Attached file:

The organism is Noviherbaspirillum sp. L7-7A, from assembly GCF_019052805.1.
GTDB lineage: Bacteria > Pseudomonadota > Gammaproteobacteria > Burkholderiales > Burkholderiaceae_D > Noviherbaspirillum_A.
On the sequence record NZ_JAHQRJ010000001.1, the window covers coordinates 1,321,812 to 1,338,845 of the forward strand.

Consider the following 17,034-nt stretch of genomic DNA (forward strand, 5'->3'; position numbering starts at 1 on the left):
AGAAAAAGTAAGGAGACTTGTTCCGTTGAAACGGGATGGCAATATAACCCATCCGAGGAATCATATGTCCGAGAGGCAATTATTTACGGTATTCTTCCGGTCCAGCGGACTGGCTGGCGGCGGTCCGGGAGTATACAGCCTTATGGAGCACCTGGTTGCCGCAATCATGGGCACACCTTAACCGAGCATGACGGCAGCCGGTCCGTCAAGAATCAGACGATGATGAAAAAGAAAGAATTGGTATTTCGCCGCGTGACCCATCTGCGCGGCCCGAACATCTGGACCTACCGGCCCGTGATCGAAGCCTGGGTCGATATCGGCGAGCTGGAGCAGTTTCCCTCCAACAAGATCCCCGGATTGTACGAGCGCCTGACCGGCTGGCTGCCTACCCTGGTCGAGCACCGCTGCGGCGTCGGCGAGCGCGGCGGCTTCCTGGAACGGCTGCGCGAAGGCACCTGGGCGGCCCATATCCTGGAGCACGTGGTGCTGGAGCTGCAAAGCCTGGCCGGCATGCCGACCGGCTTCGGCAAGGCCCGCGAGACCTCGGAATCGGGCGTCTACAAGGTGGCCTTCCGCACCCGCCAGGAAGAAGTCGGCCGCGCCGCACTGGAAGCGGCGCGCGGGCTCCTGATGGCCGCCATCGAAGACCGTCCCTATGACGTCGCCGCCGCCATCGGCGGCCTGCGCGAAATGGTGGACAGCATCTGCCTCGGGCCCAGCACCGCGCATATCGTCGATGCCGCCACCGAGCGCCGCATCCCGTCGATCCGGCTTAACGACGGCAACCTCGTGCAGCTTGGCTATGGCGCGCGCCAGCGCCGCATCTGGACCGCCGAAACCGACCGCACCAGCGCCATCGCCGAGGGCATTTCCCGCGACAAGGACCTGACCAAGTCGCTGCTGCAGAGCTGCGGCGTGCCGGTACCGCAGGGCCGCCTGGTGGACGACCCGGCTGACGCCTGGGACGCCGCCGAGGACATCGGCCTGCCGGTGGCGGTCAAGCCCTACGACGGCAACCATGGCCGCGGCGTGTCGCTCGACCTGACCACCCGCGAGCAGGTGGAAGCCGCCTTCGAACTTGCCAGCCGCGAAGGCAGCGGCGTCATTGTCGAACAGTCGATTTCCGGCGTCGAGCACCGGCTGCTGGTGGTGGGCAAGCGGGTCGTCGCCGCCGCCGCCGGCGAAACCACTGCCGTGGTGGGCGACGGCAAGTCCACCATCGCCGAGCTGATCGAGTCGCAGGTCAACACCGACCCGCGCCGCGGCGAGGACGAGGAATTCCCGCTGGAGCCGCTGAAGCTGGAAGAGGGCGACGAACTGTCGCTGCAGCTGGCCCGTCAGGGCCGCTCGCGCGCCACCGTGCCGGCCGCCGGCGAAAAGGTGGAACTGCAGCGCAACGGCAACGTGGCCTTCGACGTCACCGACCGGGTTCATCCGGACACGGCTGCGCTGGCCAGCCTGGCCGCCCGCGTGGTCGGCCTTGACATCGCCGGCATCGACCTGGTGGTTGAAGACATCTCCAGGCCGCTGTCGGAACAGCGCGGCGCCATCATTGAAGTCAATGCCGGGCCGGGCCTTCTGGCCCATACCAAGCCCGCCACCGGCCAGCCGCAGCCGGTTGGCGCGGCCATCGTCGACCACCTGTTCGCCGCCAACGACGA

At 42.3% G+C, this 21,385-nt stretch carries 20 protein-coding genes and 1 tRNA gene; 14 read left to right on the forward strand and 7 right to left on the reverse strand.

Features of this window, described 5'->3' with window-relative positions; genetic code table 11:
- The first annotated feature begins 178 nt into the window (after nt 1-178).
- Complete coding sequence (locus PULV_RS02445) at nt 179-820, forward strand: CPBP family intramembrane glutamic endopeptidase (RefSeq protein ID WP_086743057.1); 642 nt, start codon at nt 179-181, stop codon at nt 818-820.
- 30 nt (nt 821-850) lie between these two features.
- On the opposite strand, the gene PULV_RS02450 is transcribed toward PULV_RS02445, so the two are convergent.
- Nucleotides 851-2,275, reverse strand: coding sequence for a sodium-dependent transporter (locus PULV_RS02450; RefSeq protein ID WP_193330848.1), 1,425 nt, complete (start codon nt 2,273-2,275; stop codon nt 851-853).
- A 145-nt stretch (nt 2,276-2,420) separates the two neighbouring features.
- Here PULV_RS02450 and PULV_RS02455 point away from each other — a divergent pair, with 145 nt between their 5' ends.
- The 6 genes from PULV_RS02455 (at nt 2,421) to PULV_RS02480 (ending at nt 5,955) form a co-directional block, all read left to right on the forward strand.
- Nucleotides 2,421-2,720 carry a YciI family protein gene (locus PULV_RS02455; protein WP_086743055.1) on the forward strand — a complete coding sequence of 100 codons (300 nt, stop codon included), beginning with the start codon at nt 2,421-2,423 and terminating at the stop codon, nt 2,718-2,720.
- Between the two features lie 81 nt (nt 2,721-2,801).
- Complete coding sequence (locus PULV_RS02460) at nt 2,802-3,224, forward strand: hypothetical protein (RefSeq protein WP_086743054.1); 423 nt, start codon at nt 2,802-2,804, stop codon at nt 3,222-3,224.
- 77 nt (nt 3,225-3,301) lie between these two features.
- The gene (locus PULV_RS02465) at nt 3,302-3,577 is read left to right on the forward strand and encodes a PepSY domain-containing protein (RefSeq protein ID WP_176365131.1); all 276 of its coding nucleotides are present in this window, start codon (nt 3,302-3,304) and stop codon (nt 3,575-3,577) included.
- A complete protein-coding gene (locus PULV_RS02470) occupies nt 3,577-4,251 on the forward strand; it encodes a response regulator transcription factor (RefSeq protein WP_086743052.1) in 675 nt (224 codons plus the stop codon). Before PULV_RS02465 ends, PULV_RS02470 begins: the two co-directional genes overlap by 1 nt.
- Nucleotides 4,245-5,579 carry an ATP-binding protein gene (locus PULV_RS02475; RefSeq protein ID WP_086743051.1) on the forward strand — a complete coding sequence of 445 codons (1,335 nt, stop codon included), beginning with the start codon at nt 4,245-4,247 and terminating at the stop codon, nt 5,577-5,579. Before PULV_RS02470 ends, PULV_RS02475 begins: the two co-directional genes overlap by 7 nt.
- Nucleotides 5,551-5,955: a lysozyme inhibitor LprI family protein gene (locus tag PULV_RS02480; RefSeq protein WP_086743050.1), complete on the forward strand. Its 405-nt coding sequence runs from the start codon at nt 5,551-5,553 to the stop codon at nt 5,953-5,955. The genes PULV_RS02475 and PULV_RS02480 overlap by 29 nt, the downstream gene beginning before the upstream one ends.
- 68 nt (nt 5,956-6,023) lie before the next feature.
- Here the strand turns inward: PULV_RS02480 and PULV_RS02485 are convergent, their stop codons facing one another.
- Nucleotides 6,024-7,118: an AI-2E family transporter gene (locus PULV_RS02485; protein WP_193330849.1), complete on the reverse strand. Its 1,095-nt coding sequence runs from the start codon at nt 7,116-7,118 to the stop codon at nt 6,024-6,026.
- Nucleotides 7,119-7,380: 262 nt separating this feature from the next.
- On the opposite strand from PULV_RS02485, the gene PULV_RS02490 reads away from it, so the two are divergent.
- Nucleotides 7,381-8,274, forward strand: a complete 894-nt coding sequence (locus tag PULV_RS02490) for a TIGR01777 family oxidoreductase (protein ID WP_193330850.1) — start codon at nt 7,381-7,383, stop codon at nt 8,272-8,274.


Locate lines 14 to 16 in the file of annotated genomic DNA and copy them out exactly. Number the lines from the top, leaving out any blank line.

- Here PULV_RS02450 and PULV_RS02455 point away from each other — a divergent pair, with 145 nt between their 5' ends.
- The 6 genes from PULV_RS02455 (at nt 2,421) to PULV_RS02480 (ending at nt 5,955) form a co-directional block, all read left to right on the forward strand.
- Nucleotides 2,421-2,720 carry a YciI family protein gene (locus PULV_RS02455; protein WP_086743055.1) on the forward strand — a complete coding sequence of 100 codons (300 nt, stop codon included), beginning with the start codon at nt 2,421-2,423 and terminating at the stop codon, nt 2,718-2,720.